Why getting legal help for plagiarism violations is vital
As an attorney representing students accused of plagiarism for over 20 years, I know how a student’s life is turned upside down by this type of accusation.
Going through the college disciplinary process is a stressful and possibly life changing situation. It is important that you must thoroughly understand the process and potential punishments.
What is plagiarism?
Plagiarism is defined as..
“the practice of taking someone else’s work or ideas and passing them off as one’s own.”
In an academic context, plagiarism includes acts such as:
• Directly copying another’s works without citation
• Copying from another person’s exam
• Submitting someone else’s work
• Soliciting an outside entity to create or complete an assignment on your behalf
• Resubmitting works from one class for another class (self-plagiarism)
• Improperly citing resources. Intentionally or unintentionally
How schools handle plagiarism allegations
Usually when a student is accused of plagiarism the school will send a notice to the student asking to set up a meeting with the office of student conduct. At that meeting, the disciplinary process will be explained to the student. The school may also seek to take a statement from the student and may possibly inform the student what their punishment would be if they took responsibility. If the student doesn’t take responsibility due to the suggested punishment being too harsh or the school lacking the evidence to prove the offense, then the case moves to the next step in the process. Either a hearing officer or a panel will listen to the evidence and make a decision if the school has proven their case by a preponderance of the evidence.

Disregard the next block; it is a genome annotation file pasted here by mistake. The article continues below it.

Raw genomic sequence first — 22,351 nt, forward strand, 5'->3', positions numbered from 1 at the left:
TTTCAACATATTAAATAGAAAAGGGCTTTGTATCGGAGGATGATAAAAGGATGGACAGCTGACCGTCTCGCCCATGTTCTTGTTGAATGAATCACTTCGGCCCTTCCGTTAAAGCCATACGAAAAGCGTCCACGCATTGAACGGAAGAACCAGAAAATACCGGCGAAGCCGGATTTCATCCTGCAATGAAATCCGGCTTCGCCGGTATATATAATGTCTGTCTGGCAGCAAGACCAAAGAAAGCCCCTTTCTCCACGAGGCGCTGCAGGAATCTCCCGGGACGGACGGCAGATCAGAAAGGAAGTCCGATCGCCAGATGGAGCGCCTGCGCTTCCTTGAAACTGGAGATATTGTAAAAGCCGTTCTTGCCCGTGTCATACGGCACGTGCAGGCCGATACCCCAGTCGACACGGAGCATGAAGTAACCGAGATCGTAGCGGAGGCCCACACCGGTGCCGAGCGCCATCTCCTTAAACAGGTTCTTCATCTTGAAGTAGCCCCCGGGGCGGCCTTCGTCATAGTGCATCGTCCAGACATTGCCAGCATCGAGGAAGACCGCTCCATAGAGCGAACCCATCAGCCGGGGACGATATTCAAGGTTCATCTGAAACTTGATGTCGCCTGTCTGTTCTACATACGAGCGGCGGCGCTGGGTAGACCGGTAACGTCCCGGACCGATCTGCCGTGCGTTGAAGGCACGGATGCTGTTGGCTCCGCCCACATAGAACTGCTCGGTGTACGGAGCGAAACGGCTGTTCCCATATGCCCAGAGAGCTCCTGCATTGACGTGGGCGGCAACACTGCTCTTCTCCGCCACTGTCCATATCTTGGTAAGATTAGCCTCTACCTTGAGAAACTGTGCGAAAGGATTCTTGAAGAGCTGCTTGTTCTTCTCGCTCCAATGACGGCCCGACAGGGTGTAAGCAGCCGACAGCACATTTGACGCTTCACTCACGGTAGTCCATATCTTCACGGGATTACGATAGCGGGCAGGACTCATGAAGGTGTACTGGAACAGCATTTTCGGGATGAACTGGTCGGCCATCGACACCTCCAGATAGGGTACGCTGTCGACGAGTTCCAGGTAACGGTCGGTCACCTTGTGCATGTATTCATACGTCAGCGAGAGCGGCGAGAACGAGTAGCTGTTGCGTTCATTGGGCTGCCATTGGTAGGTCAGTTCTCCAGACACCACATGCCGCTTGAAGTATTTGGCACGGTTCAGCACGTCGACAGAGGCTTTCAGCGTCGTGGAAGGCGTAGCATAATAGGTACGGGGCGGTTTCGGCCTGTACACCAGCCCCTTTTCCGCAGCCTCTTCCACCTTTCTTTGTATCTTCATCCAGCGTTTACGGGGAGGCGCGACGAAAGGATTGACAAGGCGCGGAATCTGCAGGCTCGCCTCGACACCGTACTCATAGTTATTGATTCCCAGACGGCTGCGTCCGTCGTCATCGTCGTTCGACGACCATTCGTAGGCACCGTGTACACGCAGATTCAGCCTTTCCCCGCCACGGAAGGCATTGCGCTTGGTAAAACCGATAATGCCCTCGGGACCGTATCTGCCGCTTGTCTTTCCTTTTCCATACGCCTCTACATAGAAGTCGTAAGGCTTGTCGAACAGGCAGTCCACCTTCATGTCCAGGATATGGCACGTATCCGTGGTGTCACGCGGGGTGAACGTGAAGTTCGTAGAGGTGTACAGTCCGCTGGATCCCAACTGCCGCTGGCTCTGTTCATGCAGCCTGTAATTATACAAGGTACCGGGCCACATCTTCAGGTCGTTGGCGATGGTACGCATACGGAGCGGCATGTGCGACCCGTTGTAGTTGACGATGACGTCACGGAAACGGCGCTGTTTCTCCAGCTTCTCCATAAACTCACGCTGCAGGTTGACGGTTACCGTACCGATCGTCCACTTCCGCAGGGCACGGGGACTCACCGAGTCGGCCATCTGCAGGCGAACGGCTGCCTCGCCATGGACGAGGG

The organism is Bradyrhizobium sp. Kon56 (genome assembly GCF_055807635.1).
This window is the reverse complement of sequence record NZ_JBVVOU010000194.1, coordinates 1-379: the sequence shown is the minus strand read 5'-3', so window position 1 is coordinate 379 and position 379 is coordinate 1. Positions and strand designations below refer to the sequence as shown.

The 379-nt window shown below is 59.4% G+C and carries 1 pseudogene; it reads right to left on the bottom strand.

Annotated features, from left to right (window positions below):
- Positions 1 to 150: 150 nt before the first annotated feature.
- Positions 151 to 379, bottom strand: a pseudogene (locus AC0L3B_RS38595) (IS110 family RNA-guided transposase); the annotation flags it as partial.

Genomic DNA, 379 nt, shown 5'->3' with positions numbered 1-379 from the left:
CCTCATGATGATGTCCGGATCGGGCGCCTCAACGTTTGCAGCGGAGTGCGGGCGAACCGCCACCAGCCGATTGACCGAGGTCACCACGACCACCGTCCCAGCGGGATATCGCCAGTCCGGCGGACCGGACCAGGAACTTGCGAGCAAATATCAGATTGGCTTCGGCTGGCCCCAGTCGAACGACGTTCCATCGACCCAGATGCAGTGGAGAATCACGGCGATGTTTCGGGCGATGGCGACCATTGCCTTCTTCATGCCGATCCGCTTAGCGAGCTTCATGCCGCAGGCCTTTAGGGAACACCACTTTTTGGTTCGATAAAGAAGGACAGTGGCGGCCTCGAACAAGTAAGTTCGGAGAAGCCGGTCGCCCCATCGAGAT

If a student is found responsible for plagiarism the penalties may include:
• Getting a zero on the assignment
• Getting a grade knocked down one letter (e.g., from a B to a C)
• Failing the class
• A permanent mark on the transcript
The Importance of Seeking Legal Help
As technology evolves, so do the ways that students can plagiarize. Schools have become more vigilant in trying to detect plagiarism and use numerous ways to find it.
Being found responsible for plagiarism will not only end up in a punishment from the school but may have serious ramifications on your life for years to come. If found responsible, when asked on professional applications or graduate school or beyond, you will have to answer yes to the question “Have you ever been found responsible for plagiarism or academic misconduct” Not something you want to have to explain to an admissions officer or potential employer.
So the best course of action you can take is to hire an attorney to guide you through this process.
While many students believe that they can clarify things by explaining their side of the story to the school, it is vital that you do not agree to an interview without the help of an attorney. When you agree to be interviewed or interrogated about the incident, anything that you say can be used against you. If you choose to meet with the school, then tell them that you will meet with them and will listen to what they have to say but you won’t be making any statements until you have a better understanding of the allegations against you. You can then consult with people you trust or an attorney at that point and you will not have said anything that hurts your case.
A plagiarism adjudication within a university’s disciplinary process can cause permanent harm. In addition to potentially facing such penalties as suspension, expulsion, or other consequences, you may face collateral consequences that continue long after your case is over. If you find yourself in this situation, please call me at 516-742-2300 for a free consultation where I will discuss your situation and give you advice on your best course of action.